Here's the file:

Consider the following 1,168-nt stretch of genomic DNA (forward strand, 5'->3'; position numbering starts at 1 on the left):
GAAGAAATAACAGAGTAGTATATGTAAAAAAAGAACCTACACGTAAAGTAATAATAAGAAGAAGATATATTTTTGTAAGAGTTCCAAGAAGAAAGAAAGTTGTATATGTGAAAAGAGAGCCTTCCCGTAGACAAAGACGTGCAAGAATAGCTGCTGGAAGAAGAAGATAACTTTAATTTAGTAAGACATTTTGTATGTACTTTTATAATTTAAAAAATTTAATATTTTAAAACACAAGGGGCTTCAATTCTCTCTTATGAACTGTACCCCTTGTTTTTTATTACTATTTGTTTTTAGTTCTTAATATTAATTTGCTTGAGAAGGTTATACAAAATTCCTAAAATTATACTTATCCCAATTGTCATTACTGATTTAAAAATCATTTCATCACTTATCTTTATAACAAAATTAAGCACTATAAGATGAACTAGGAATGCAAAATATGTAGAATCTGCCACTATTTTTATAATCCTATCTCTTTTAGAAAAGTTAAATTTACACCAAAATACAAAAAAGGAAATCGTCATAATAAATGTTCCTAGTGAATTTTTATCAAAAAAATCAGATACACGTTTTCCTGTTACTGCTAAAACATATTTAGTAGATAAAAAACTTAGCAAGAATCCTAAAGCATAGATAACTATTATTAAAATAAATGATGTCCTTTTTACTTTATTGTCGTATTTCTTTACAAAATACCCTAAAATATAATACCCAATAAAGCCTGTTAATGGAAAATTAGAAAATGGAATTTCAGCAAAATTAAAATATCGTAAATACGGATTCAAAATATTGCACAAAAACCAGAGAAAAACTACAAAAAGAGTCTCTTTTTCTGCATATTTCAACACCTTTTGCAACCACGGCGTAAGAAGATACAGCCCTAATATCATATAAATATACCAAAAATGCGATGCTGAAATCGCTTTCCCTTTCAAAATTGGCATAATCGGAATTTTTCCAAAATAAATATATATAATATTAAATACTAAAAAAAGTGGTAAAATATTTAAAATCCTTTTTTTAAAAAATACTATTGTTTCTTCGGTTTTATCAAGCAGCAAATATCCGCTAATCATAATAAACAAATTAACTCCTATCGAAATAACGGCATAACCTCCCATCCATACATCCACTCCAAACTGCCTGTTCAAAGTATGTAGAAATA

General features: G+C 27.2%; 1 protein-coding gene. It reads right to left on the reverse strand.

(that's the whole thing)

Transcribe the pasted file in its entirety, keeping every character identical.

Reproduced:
Consider the following 1,168-nt stretch of genomic DNA (forward strand, 5'->3'; position numbering starts at 1 on the left):
GAAGAAATAACAGAGTAGTATATGTAAAAAAAGAACCTACACGTAAAGTAATAATAAGAAGAAGATATATTTTTGTAAGAGTTCCAAGAAGAAAGAAAGTTGTATATGTGAAAAGAGAGCCTTCCCGTAGACAAAGACGTGCAAGAATAGCTGCTGGAAGAAGAAGATAACTTTAATTTAGTAAGACATTTTGTATGTACTTTTATAATTTAAAAAATTTAATATTTTAAAACACAAGGGGCTTCAATTCTCTCTTATGAACTGTACCCCTTGTTTTTTATTACTATTTGTTTTTAGTTCTTAATATTAATTTGCTTGAGAAGGTTATACAAAATTCCTAAAATTATACTTATCCCAATTGTCATTACTGATTTAAAAATCATTTCATCACTTATCTTTATAACAAAATTAAGCACTATAAGATGAACTAGGAATGCAAAATATGTAGAATCTGCCACTATTTTTATAATCCTATCTCTTTTAGAAAAGTTAAATTTACACCAAAATACAAAAAAGGAAATCGTCATAATAAATGTTCCTAGTGAATTTTTATCAAAAAAATCAGATACACGTTTTCCTGTTACTGCTAAAACATATTTAGTAGATAAAAAACTTAGCAAGAATCCTAAAGCATAGATAACTATTATTAAAATAAATGATGTCCTTTTTACTTTATTGTCGTATTTCTTTACAAAATACCCTAAAATATAATACCCAATAAAGCCTGTTAATGGAAAATTAGAAAATGGAATTTCAGCAAAATTAAAATATCGTAAATACGGATTCAAAATATTGCACAAAAACCAGAGAAAAACTACAAAAAGAGTCTCTTTTTCTGCATATTTCAACACCTTTTGCAACCACGGCGTAAGAAGATACAGCCCTAATATCATATAAATATACCAAAAATGCGATGCTGAAATCGCTTTCCCTTTCAAAATTGGCATAATCGGAATTTTTCCAAAATAAATATATATAATATTAAATACTAAAAAAAGTGGTAAAATATTTAAAATCCTTTTTTTAAAAAATACTATTGTTTCTTCGGTTTTATCAAGCAGCAAATATCCGCTAATCATAATAAACAAATTAACTCCTATCGAAATAACGGCATAACCTCCCATCCATACATCCACTCCAAACTGCCTGTTCAAAGTATGTAGAAATA

General features: G+C 27.2%; 1 protein-coding gene. It reads right to left on the reverse strand.